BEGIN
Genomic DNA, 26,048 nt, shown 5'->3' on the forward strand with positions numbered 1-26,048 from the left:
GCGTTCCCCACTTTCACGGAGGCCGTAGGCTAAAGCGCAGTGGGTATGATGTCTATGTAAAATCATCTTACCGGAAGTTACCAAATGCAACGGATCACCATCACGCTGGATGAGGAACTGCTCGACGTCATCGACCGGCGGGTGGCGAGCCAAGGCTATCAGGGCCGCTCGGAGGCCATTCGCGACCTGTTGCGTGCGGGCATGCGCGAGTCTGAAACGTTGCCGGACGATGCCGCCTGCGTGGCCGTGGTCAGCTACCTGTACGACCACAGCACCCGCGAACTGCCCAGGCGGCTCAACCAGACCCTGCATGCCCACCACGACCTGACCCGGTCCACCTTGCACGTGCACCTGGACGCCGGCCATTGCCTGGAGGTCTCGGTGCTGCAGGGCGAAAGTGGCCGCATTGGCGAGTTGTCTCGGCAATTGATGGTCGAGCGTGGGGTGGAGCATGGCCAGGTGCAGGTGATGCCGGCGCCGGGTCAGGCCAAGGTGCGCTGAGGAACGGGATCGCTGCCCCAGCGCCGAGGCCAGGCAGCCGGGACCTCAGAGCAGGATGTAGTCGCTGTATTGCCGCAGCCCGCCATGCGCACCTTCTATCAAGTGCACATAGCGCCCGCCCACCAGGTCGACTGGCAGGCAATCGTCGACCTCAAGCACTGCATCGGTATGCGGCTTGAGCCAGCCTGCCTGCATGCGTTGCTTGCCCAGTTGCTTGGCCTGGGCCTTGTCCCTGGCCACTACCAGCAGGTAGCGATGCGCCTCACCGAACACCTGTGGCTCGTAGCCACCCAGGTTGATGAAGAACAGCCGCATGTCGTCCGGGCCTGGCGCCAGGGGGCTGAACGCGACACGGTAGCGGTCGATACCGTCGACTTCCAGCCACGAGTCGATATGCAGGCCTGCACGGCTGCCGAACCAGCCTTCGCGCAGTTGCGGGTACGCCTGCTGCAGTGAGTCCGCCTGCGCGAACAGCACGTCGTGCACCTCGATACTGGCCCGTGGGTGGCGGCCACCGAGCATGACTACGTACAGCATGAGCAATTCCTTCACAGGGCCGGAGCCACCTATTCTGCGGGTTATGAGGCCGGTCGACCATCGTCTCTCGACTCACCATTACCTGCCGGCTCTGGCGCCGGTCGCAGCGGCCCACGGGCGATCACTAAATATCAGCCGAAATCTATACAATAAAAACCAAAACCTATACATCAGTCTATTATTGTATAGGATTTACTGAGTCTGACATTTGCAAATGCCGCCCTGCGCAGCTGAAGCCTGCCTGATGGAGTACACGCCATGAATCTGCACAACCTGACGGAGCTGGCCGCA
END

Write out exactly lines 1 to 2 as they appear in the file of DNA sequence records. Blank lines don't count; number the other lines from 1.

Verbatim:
Genomic DNA, 26,048 nt, shown 5'->3' on the forward strand with positions numbered 1-26,048 from the left:
GCGTTCCCCACTTTCACGGAGGCCGTAGGCTAAAGCGCAGTGGGTATGATGTCTATGTAAAATCATCTTACCGGAAGTTACCAAATGCAACGGATCACCATCACGCTGGATGAGGAACTGCTCGACGTCATCGACCGGCGGGTGGCGAGCCAAGGCTATCAGGGCCGCTCGGAGGCCATTCGCGACCTGTTGCGTGCGGGCATGCGCGAGTCTGAAACGTTGCCGGACGATGCCGCCTGCGTGGCCGTGGTCAGCTACCTGTACGACCACAGCACCCGCGAACTGCCCAGGCGGCTCAACCAGACCCTGCATGCCCACCACGACCTGACCCGGTCCACCTTGCACGTGCACCTGGACGCCGGCCATTGCCTGGAGGTCTCGGTGCTGCAGGGCGAAAGTGGCCGCATTGGCGAGTTGTCTCGGCAATTGATGGTCGAGCGTGGGGTGGAGCATGGCCAGGTGCAGGTGATGCCGGCGCCGGGTCAGGCCAAGGTGCGCTGAGGAACGGGATCGCTGCCCCAGCGCCGAGGCCAGGCAGCCGGGACCTCAGAGCAGGATGTAGTCGCTGTATTGCCGCAGCCCGCCATGCGCACCTTCTATCAAGTGCACATAGCGCCCGCCCACCAGGTCGACTGGCAGGCAATCGTCGACCTCAAGCACTGCATCGGTATGCGGCTTGAGCCAGCCTGCCTGCATGCGTTGCTTGCCCAGTTGCTTGGCCTGGGCCTTGTCCCTGGCCACTACCAGCAGGTAGCGATGCGCCTCACCGAACACCTGTGGCTCGTAGCCACCCAGGTTGATGAAGAACAGCCGCATGTCGTCCGGGCCTGGCGCCAGGGGGCTGAACGCGACACGGTAGCGGTCGATACCGTCGACTTCCAGCCACGAGTCGATATGCAGGCCTGCACGGCTGCCGAACCAGCCTTCGCGCAGTTGCGGGTACGCCTGCTGCAGTGAGTCCGCCTGCGCGAACAGCACGTCGTGCACCTCGATACTGGCCCGTGGGTGGCGGCCACCGAGCATGACTACGTACAGCATGAGCAATTCCTTCACAGGGCCGGAGCCACCTATTCTGCGGGTTATGAGGCCGGTCGACCATCGTCTCTCGACTCACCATTACCTGCCGGCTCTGGCGCCGGTCGCAGCGGCCCACGGGCGATCACTAAATATCAGCCGAAATCTATACAATAAAAACCAAAACCTATACATCAGTCTATTATTGTATAGGATTTACTGAGTCTGACATTTGCAAATGCCGCCCTGCGCAGCTGAAGCCTGCCTGATGGAGTACACGCCATGAATCTGCACAACCTGACGGAGCTGGCCGCA